|Publication number||US7398680 B2|
|Application number||US 11/398,483|
|Publication date||Jul 15, 2008|
|Filing date||Apr 5, 2006|
|Priority date||Apr 5, 2006|
|Also published as||US7730774, US7779683, US20070234788, US20080264162, US20080264163|
|Publication number||11398483, 398483, US 7398680 B2, US 7398680B2, US-B2-7398680, US7398680 B2, US7398680B2|
|Inventors||Gerard Glasbergen, Diederik van Batenburg, Mary Van Domelen, David O. Johnson, Jose Sierra, David Ewert, James Haney|
|Original Assignee||Halliburton Energy Services, Inc.|
|Export Citation||BiBTeX, EndNote, RefMan|
|Patent Citations (61), Non-Patent Citations (29), Referenced by (18), Classifications (7), Legal Events (2)|
|External Links: USPTO, USPTO Assignment, Espacenet|
The present invention relates generally to operations performed and equipment utilized in conjunction with a subterranean wellbore and, in an embodiment described herein, more particularly provides a method of tracking fluid displacement along a wellbore using real time temperature measurements.
In well production and injection operations, it is known to use a distributed temperature survey (DTS) to sense temperature along a wellbore. For example, in stimulation operations a temperature profile may be generated after the operation is completed, and the temperature profile may be used to determine where the injected fluid entered formations or zones intersected by a wellbore. This information is useful in evaluating the effectiveness of the stimulation operation, and in planning future stimulation operations in the same, or a different, wellbore.
Unfortunately, these methods do not provide an operator with the information needed in real time, while the operation is progressing, to evaluate how the operation could be modified to improve the results of the operation. In addition, these methods rely on detecting temperature variations which are limited by various factors, including the difference between surface and downhole temperatures, properties of the fluids flowed in the wellbore, etc.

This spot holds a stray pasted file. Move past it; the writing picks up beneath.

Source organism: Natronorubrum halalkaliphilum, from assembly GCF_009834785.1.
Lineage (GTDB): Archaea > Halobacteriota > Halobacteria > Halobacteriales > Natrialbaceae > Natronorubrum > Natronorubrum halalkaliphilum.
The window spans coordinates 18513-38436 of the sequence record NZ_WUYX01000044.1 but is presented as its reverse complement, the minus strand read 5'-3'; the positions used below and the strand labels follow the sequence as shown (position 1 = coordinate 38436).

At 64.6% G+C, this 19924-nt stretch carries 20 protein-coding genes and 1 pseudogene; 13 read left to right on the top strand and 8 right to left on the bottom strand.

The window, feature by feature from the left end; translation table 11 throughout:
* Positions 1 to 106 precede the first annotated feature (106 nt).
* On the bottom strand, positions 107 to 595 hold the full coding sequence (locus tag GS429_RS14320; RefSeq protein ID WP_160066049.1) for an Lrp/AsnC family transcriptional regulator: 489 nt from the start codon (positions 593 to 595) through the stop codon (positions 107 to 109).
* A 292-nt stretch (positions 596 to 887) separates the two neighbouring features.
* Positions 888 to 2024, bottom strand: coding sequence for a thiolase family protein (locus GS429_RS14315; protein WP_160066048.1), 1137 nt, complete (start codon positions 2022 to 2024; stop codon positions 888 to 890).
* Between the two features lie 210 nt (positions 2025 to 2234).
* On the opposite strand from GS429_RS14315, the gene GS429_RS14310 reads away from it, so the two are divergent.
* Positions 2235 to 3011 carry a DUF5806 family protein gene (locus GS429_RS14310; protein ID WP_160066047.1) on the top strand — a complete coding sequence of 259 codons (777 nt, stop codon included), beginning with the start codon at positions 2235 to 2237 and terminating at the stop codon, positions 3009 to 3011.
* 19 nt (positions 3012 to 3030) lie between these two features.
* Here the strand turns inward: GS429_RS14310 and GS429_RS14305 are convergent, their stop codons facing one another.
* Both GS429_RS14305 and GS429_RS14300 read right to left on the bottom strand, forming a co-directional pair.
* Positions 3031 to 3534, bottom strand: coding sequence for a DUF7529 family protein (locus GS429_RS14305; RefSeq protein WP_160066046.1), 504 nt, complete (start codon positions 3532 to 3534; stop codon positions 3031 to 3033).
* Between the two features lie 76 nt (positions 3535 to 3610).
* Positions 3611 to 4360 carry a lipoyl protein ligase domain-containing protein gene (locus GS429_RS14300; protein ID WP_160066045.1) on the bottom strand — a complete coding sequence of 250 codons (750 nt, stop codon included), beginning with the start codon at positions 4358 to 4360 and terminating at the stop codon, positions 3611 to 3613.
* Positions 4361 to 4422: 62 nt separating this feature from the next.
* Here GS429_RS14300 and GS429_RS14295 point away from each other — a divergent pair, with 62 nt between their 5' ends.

Therefore, it may be seen that improvements are needed in the art of tracking fluid displacement in a wellbore. It is among the objects of the present invention to provide such improvements, which may be useful in various operations, including but not limited to production, injection, stimulation, completion, testing, fracturing, conformance, etc.
In carrying out the principles of the present invention, a method is provided which solves at least one problem in the art. One example is described below in which fluid properties are varied to thereby provide a detectable temperature gradient change for tracking fluid displacement. Another example is described below in which a chemical reaction is used to provide an enhanced temperature gradient difference in a wellbore.
In one aspect of the invention, a method of tracking fluid displacement along a wellbore is provided. The method includes the steps of: monitoring temperature in real time in the wellbore; and observing in real time a variation in temperature gradient between fluid compositions in the wellbore.
Another aspect of the invention includes a method of tracking fluid displacement along a wellbore, in which temperature is monitored along the wellbore. A variation in temperature gradient due to a chemical reaction in the wellbore is observed.